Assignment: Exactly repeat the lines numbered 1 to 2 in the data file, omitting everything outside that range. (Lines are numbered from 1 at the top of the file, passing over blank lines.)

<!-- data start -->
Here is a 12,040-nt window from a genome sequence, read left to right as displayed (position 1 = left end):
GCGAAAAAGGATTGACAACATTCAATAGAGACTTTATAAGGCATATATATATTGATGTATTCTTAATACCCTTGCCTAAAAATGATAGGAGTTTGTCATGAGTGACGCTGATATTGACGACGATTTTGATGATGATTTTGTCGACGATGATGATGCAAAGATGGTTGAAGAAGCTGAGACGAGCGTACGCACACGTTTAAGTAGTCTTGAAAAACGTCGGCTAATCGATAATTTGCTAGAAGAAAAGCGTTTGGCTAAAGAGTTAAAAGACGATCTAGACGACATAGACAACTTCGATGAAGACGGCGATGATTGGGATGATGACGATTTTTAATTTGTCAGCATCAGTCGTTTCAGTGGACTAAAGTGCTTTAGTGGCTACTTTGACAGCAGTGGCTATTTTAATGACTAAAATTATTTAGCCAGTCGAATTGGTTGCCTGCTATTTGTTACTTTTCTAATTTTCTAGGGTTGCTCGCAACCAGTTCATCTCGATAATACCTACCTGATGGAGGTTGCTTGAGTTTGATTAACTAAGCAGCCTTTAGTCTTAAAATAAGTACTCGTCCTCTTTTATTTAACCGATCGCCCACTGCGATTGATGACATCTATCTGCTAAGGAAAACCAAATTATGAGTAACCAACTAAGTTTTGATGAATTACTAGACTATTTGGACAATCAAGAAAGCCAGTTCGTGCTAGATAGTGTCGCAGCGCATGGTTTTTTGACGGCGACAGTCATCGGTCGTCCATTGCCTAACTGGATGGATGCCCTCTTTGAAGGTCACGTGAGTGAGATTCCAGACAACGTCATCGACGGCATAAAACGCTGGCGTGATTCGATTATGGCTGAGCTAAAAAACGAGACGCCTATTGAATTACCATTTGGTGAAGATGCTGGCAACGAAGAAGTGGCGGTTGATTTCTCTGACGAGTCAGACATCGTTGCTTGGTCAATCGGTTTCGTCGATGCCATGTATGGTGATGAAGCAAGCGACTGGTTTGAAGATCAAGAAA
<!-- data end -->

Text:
Here is a 12,040-nt window from a genome sequence, read left to right as displayed (position 1 = left end):
GCGAAAAAGGATTGACAACATTCAATAGAGACTTTATAAGGCATATATATATTGATGTATTCTTAATACCCTTGCCTAAAAATGATAGGAGTTTGTCATGAGTGACGCTGATATTGACGACGATTTTGATGATGATTTTGTCGACGATGATGATGCAAAGATGGTTGAAGAAGCTGAGACGAGCGTACGCACACGTTTAAGTAGTCTTGAAAAACGTCGGCTAATCGATAATTTGCTAGAAGAAAAGCGTTTGGCTAAAGAGTTAAAAGACGATCTAGACGACATAGACAACTTCGATGAAGACGGCGATGATTGGGATGATGACGATTTTTAATTTGTCAGCATCAGTCGTTTCAGTGGACTAAAGTGCTTTAGTGGCTACTTTGACAGCAGTGGCTATTTTAATGACTAAAATTATTTAGCCAGTCGAATTGGTTGCCTGCTATTTGTTACTTTTCTAATTTTCTAGGGTTGCTCGCAACCAGTTCATCTCGATAATACCTACCTGATGGAGGTTGCTTGAGTTTGATTAACTAAGCAGCCTTTAGTCTTAAAATAAGTACTCGTCCTCTTTTATTTAACCGATCGCCCACTGCGATTGATGACATCTATCTGCTAAGGAAAACCAAATTATGAGTAACCAACTAAGTTTTGATGAATTACTAGACTATTTGGACAATCAAGAAAGCCAGTTCGTGCTAGATAGTGTCGCAGCGCATGGTTTTTTGACGGCGACAGTCATCGGTCGTCCATTGCCTAACTGGATGGATGCCCTCTTTGAAGGTCACGTGAGTGAGATTCCAGACAACGTCATCGACGGCATAAAACGCTGGCGTGATTCGATTATGGCTGAGCTAAAAAACGAGACGCCTATTGAATTACCATTTGGTGAAGATGCTGGCAACGAAGAAGTGGCGGTTGATTTCTCTGACGAGTCAGACATCGTTGCTTGGTCAATCGGTTTCGTCGATGCCATGTATGGTGATGAAGCAAGCGACTGGTTTGAAGATCAAGAAA